Depending on whether you are a half-full or a half-empty kind of person, the "big data" revolution is either a tremendous windfall for the career of a statistician, or the makings of a real existential crisis. As with most things, it’s probably a bit of both.
On the one hand, the Harvard Business Review calls data science the sexiest job of the 21st century. Since at least some statisticians would seem very qualified to fill in that role, AND those well-paying jobs, statisticians look ready to cash in on a very rewarding career indeed.
Yet on the other hand, statisticians are taught from the very beginning, FROM THE FIRST FIVE MINUTES OF STATS 101, about the values of a rigorous experimental design, of making sure there is a representative sample, and above all else, to never…ever jump to any premature conclusions. In the "big analytics" age of doing all the analyses on all of the data, statisticians often find this basic premise challenged.
However, as big data begins to permeate all aspects of life, I believe we need even more statistic thinking, and not just from the statisticians. Let me explain my reasoning.
The field of statistics began as an inferential scientific approach arising largely from the historical aspiration to generalize observed phenomena in a small observed group to some larger group. This basically means statistics arose out of the need to carefully draw conclusions from incomplete, but representative data.
Three hundred years ago, the beginnings of the statistical approach was created to estimate the population of London during the plague, without counting every person (as this was impossible, not to mention a health risk, with the available resources of the time).
The concept of a representative sample was used and with it a very rigorous statistical methodology. Statistics consisted (and still does) of evaluating what the data actual says (eg: counts, averages, correlations, trends, regressions, etc), but at least as important was the strict analysis of whether the sample was representative of the greater population.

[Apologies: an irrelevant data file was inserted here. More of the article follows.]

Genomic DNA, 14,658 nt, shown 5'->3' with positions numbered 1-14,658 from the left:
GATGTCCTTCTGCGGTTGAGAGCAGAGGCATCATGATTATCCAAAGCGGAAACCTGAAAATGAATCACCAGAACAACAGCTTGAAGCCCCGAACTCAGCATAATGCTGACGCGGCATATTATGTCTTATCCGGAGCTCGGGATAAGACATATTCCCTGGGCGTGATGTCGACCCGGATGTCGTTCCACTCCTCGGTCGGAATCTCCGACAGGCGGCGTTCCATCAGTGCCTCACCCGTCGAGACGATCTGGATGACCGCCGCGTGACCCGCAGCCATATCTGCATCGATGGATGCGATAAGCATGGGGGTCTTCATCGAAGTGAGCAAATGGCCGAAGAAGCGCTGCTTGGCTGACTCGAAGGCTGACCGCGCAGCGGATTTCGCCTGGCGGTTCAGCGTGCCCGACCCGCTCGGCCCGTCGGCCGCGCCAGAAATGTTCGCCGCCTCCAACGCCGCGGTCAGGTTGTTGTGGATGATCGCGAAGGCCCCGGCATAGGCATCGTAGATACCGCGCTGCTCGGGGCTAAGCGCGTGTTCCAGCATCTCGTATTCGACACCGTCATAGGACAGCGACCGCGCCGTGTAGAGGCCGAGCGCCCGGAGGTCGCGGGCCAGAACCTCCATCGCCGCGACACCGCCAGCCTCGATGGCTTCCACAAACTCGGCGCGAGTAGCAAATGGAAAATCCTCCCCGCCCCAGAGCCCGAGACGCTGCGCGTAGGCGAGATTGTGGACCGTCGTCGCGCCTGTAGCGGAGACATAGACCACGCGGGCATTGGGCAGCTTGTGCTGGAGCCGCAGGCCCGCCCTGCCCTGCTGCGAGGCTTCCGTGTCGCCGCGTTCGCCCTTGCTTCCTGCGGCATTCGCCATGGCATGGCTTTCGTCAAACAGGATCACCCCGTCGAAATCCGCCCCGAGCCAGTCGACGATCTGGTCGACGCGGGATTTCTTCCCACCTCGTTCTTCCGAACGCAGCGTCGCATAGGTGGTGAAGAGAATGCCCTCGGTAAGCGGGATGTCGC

At first glance, with the current capabilities to cost effectively store and explore ever growing amounts of data, the need to sample seems to have been buried for good. But does that mean that sampling and generalization considerations are passé in a big data world?
Let’s consider for a moment: Is any dataset really complete?
- A tax authority can in theory complete analyses on all taxpayers, but:
- Do they have all relevant data on taxpayer assets, expenses, socio-economics, etc?
- Do they have duplicates?
- How about missing profiles?
- How about comparisons with other regions, countries, provinces?
- How about a complete set of fraud profiles
- An organization can, in theory, do analysis on all customers, but:
- Is their customer base representative of their target base?
- Do they have more data on loyal customers?
- What about competitors?
- And again, do they have all relevant data on social media buzz, customer center feedback, customer networks, etc?
- An oil company can, in theory, do analysis on all sensors in an oil rig, but:
- Is that rig representative of all rigs?
- Is sensor data enough?
- Do we need to enrich with weather data?
- As an oil reserve empties, does the past rig behavior constitute a good predictor of future rig behavior?
- Even music services like Spotify can evaluate all listeners’ behavior, but:
- Can they really predict individual preferences based solely on co-occurences?
- Are ratings universally applicable and consistent?
- Can they convert their data into value for the customer, getting customers more of the music they like?
The only correct answer to any of these questions will always start with, "It depends."
And that’s exactly why statisticians and critically-minded analysts still have a crucial role in big data analysis and the innovative organization. In my opinion, statistics are a lot more than any rigid doctrine. Statistics, or being statistically inclined, means having a critical mindset about what role numbers can play in describing the real world.
Just because my data set is bigger than yours, it doesn’t mean I’ll get more information out of it: only the potential for learning is greater with bigger data and bigger analysis. It will still take analytically-minded thinkers to draw the appropriate conclusions.
So, hold on to your critical edge, fellow statisticians. The potential of big data is truly awesome, but it’s up to us to make it work. And if we get paid for it, well that’s just a nice side effect of a job well done.